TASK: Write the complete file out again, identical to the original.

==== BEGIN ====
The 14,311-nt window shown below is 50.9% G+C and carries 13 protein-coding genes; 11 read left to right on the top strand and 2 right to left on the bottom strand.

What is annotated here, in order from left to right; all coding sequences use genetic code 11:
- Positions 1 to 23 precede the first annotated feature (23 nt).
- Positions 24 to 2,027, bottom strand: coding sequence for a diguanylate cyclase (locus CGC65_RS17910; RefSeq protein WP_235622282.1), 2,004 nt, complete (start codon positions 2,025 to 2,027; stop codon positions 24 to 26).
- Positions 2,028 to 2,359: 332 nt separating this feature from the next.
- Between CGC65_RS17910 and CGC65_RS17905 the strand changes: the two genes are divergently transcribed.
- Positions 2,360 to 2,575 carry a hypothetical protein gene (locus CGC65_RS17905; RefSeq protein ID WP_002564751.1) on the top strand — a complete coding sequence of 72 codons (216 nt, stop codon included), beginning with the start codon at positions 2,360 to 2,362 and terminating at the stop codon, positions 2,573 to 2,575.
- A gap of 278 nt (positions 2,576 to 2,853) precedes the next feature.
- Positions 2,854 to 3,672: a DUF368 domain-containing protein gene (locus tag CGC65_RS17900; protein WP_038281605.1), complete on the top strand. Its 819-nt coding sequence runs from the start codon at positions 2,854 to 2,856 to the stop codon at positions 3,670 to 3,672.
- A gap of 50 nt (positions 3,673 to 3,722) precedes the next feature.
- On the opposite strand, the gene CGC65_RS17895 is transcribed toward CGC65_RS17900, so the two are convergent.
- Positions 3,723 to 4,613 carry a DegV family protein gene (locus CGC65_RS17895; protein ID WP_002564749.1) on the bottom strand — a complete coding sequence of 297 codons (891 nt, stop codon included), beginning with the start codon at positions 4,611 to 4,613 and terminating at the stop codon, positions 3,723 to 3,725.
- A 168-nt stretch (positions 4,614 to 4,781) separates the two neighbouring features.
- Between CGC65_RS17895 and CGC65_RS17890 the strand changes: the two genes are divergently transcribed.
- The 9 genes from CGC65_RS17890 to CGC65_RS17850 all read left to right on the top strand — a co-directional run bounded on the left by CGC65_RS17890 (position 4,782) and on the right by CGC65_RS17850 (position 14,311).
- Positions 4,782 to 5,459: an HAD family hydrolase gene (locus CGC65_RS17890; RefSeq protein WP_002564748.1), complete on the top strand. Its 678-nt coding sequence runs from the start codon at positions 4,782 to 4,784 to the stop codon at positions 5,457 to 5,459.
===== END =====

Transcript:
The 14,311-nt window shown below is 50.9% G+C and carries 13 protein-coding genes; 11 read left to right on the top strand and 2 right to left on the bottom strand.

What is annotated here, in order from left to right; all coding sequences use genetic code 11:
- Positions 1 to 23 precede the first annotated feature (23 nt).
- Positions 24 to 2,027, bottom strand: coding sequence for a diguanylate cyclase (locus CGC65_RS17910; RefSeq protein WP_235622282.1), 2,004 nt, complete (start codon positions 2,025 to 2,027; stop codon positions 24 to 26).
- Positions 2,028 to 2,359: 332 nt separating this feature from the next.
- Between CGC65_RS17910 and CGC65_RS17905 the strand changes: the two genes are divergently transcribed.
- Positions 2,360 to 2,575 carry a hypothetical protein gene (locus CGC65_RS17905; RefSeq protein ID WP_002564751.1) on the top strand — a complete coding sequence of 72 codons (216 nt, stop codon included), beginning with the start codon at positions 2,360 to 2,362 and terminating at the stop codon, positions 2,573 to 2,575.
- A gap of 278 nt (positions 2,576 to 2,853) precedes the next feature.
- Positions 2,854 to 3,672: a DUF368 domain-containing protein gene (locus tag CGC65_RS17900; protein WP_038281605.1), complete on the top strand. Its 819-nt coding sequence runs from the start codon at positions 2,854 to 2,856 to the stop codon at positions 3,670 to 3,672.
- A gap of 50 nt (positions 3,673 to 3,722) precedes the next feature.
- On the opposite strand, the gene CGC65_RS17895 is transcribed toward CGC65_RS17900, so the two are convergent.
- Positions 3,723 to 4,613 carry a DegV family protein gene (locus CGC65_RS17895; protein ID WP_002564749.1) on the bottom strand — a complete coding sequence of 297 codons (891 nt, stop codon included), beginning with the start codon at positions 4,611 to 4,613 and terminating at the stop codon, positions 3,723 to 3,725.
- A 168-nt stretch (positions 4,614 to 4,781) separates the two neighbouring features.
- Between CGC65_RS17895 and CGC65_RS17890 the strand changes: the two genes are divergently transcribed.
- The 9 genes from CGC65_RS17890 to CGC65_RS17850 all read left to right on the top strand — a co-directional run bounded on the left by CGC65_RS17890 (position 4,782) and on the right by CGC65_RS17850 (position 14,311).
- Positions 4,782 to 5,459: an HAD family hydrolase gene (locus CGC65_RS17890; RefSeq protein WP_002564748.1), complete on the top strand. Its 678-nt coding sequence runs from the start codon at positions 4,782 to 4,784 to the stop codon at positions 5,457 to 5,459.